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Weather

To What Degree

Where there's smoke…

Wildfires approach a rest stop visitor in Little Fort, British Columbia.

With higher temperatures and changes in rainfall, wildfires do occur more often. Smoke from wildfires is a big source of air pollution, causing many health problems. To protect health, the Air Quality Health Index (AQHI) provides advice to the public and people at risk (seniors, children, and people working outdoors). Just like checking the weather, checking the AQHI can help you plan when to be active outdoors.

Extreme hail

Hail the size of tennis balls collects in the back of a pickup truck during an extreme storm on the Saskatchewan Prairies.

Each year hail causes billions of dollars of damage to crops, cars, and houses. As the climate warms, the number of hailstorms is expected to decrease. That might sound like good news, but there's a catch: the number of severe hailstorms is expected to increase. To protect valuables like vehicles, stow them away in a covered area when severe thunderstorm warnings are issued.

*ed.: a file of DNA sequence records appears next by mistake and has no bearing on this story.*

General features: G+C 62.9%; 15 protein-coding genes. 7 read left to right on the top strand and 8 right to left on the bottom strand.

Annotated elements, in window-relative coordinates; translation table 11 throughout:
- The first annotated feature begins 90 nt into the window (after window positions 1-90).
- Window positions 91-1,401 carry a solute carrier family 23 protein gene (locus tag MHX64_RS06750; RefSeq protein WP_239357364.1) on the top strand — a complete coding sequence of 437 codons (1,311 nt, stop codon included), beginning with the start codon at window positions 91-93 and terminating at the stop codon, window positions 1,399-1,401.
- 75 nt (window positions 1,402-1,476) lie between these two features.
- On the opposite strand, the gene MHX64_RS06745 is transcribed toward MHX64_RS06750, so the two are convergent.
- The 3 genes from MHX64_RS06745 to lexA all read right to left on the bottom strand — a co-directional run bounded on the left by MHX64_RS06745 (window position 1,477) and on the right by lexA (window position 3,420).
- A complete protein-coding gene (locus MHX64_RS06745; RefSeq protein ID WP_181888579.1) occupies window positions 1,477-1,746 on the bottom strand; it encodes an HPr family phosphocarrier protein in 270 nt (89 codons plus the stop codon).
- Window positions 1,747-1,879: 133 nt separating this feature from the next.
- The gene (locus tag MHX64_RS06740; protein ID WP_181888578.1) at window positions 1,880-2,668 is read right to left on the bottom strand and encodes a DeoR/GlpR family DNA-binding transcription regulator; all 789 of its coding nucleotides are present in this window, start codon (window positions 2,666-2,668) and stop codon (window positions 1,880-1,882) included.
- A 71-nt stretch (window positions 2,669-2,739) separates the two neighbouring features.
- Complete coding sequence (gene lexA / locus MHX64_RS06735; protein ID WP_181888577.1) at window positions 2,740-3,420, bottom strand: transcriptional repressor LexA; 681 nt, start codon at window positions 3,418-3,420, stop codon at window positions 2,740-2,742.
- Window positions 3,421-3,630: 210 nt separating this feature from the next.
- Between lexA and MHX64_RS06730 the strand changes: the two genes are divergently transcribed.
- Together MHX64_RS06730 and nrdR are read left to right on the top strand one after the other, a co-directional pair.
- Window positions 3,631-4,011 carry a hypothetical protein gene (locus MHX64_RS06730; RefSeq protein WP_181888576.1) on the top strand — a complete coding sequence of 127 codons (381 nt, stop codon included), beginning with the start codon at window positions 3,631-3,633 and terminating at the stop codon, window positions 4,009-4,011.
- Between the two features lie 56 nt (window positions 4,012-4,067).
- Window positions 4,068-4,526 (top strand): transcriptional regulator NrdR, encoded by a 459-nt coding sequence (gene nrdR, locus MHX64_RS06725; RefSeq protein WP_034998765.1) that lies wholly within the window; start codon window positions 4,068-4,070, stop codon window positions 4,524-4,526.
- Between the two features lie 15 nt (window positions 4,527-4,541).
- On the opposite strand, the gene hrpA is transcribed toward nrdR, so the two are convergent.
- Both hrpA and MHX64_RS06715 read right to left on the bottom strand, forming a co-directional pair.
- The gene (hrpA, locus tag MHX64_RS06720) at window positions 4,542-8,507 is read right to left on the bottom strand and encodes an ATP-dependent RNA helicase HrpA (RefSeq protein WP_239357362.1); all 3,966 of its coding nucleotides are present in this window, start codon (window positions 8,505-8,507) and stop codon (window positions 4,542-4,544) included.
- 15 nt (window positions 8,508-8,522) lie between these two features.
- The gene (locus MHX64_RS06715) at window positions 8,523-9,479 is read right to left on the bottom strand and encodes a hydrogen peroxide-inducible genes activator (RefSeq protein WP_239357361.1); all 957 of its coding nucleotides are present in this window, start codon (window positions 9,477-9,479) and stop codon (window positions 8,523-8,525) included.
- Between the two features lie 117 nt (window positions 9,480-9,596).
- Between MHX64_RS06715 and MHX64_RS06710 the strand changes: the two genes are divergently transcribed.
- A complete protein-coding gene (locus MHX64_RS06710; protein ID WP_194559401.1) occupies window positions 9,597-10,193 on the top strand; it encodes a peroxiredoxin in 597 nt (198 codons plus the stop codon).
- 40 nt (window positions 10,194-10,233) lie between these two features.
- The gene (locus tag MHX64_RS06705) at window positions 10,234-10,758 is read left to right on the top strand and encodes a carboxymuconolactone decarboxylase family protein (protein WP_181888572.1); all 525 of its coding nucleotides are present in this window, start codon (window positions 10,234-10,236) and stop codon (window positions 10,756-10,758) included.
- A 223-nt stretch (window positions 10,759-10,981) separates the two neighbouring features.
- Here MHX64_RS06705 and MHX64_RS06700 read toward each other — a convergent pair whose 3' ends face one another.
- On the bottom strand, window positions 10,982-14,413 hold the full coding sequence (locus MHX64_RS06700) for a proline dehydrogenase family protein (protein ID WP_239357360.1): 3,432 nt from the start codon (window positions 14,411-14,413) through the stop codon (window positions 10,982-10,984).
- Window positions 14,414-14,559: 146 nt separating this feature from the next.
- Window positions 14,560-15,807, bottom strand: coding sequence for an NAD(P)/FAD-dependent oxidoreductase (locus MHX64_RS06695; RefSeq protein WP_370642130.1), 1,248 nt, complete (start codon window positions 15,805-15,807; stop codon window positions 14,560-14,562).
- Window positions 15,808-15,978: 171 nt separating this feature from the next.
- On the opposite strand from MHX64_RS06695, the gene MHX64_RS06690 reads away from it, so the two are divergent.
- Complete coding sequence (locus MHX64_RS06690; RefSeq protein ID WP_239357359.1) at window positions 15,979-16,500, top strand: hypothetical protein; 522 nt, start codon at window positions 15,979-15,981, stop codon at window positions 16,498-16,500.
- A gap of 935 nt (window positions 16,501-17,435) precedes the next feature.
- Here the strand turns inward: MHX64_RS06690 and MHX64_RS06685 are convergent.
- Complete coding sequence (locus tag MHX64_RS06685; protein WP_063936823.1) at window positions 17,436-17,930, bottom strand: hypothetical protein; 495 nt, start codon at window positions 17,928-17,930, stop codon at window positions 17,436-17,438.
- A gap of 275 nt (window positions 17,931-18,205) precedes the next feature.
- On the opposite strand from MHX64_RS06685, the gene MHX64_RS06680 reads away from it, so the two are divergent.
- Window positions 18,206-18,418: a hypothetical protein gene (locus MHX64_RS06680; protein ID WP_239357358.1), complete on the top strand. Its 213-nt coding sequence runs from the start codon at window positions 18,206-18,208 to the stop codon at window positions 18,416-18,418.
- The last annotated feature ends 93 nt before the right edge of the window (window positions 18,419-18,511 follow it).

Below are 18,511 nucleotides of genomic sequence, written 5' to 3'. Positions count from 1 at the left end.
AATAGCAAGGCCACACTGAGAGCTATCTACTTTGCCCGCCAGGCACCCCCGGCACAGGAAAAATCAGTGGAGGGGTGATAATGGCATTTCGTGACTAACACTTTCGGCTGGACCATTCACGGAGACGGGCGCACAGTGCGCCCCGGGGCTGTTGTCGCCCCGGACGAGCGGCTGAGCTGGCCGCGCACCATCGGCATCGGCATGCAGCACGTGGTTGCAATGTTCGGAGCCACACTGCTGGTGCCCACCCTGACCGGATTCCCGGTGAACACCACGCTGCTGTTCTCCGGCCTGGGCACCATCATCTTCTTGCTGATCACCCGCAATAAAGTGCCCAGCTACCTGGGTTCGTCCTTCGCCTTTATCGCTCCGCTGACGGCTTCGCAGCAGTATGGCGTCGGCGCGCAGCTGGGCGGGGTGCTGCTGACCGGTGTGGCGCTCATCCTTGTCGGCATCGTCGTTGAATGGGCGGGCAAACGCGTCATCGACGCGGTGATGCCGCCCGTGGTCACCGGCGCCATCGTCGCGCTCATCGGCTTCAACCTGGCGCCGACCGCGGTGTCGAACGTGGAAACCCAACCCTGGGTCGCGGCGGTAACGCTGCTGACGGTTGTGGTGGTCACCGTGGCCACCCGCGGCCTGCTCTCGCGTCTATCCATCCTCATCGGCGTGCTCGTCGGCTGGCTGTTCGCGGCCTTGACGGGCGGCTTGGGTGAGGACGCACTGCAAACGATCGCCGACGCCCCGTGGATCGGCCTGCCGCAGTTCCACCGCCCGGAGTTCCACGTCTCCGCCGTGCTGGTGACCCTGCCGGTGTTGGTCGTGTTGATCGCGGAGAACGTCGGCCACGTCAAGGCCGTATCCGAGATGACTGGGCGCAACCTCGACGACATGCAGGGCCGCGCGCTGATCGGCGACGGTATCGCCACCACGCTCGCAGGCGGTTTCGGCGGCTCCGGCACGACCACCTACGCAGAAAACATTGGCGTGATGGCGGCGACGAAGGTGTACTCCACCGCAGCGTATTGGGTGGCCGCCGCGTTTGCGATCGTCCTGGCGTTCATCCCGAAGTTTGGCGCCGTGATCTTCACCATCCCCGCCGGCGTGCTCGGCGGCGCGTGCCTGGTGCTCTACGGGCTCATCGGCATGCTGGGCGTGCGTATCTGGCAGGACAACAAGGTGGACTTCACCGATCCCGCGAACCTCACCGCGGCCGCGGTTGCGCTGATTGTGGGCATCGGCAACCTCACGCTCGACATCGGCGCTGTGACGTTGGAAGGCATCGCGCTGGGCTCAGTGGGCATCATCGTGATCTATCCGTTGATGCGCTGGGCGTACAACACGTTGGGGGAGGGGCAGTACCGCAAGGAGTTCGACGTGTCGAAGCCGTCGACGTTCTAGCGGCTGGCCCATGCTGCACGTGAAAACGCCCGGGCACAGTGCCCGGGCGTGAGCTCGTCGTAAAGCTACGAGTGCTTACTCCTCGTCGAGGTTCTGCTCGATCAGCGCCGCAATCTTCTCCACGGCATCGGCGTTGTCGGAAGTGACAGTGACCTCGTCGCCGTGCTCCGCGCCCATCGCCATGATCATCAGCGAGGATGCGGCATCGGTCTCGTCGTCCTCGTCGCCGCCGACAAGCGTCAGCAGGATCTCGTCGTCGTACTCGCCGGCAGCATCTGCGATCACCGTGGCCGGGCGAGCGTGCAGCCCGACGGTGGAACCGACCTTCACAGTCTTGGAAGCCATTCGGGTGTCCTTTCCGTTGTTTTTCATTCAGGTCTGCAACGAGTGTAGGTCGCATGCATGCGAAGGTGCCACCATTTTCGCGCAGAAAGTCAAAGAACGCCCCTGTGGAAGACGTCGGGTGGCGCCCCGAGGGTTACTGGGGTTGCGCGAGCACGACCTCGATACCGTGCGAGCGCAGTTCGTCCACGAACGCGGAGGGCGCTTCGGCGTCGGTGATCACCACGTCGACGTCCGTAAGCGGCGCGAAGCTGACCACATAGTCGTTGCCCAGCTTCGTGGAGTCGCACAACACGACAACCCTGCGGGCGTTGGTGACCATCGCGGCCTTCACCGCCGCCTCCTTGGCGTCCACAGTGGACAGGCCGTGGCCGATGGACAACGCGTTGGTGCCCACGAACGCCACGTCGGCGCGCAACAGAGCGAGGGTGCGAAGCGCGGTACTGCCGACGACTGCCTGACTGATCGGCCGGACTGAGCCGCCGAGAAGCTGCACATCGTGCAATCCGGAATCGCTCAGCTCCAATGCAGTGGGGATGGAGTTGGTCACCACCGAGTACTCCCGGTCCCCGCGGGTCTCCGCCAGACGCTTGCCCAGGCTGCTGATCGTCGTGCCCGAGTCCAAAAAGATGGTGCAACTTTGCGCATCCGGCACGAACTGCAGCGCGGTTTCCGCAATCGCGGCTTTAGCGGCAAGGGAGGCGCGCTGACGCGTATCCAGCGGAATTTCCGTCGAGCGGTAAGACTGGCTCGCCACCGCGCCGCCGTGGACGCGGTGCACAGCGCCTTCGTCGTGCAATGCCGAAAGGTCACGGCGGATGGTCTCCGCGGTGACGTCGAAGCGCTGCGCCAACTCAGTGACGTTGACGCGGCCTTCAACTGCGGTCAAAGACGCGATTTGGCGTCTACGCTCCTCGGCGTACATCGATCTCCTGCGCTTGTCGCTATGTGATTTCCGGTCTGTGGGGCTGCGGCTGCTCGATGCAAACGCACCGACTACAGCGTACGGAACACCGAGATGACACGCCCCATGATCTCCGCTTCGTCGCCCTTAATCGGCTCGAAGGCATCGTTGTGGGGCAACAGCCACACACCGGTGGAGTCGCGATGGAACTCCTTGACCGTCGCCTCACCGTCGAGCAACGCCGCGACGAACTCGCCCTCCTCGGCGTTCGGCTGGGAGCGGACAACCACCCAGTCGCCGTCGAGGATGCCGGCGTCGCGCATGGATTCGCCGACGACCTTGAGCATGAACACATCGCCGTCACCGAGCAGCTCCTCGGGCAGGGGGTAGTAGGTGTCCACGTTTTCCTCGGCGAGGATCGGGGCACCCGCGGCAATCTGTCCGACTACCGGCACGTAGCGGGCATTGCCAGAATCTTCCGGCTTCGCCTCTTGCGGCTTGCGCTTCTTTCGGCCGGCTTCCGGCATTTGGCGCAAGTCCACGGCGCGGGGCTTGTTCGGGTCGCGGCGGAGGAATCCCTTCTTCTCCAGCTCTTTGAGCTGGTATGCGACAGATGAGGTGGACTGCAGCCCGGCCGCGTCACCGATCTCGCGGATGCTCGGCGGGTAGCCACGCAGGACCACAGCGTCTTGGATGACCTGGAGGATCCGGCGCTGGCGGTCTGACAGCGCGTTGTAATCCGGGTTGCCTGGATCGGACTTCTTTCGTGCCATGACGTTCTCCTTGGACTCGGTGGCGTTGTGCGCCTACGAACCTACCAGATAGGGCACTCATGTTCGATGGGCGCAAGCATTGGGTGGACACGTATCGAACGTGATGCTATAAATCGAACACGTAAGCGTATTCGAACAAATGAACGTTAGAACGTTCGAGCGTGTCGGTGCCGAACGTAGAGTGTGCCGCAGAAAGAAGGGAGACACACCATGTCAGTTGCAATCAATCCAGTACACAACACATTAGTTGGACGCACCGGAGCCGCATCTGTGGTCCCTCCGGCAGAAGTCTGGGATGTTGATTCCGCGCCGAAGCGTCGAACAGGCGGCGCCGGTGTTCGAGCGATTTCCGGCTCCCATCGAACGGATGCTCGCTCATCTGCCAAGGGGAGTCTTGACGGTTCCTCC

Wildland fire: friend and foe

Life returns to a valley as charred trees are covered over by wildflowers, in the Sawback Range, Alberta.

Climate change is already causing more severe and catastrophic wildland fires. With the expansion of communities into forested areas, fires are more frequently threatening homes and livelihoods. Wildland fire is a natural part of forest ecosystems and important for forest health. Fire smart education, outreach and vegetation management are valuable wildfire prevention tools to protect homes and communities.

Preparing for climate driven health impacts

A scientist examines E. Coli growing in a petri dish, Counting these colonies tells us about how much bacteria is present in the originating sample, of sewage overflow for example.

More intense weather like heavy rainfall and extreme temperatures put our health and well-being at risk. Weather like this may spread disease, pollute our waterways, and impact our environment and ecosystems. Canadian scientists are preparing for these changes by making advances through research, laboratory work, technology and monitoring that will help us address climate change impacts.

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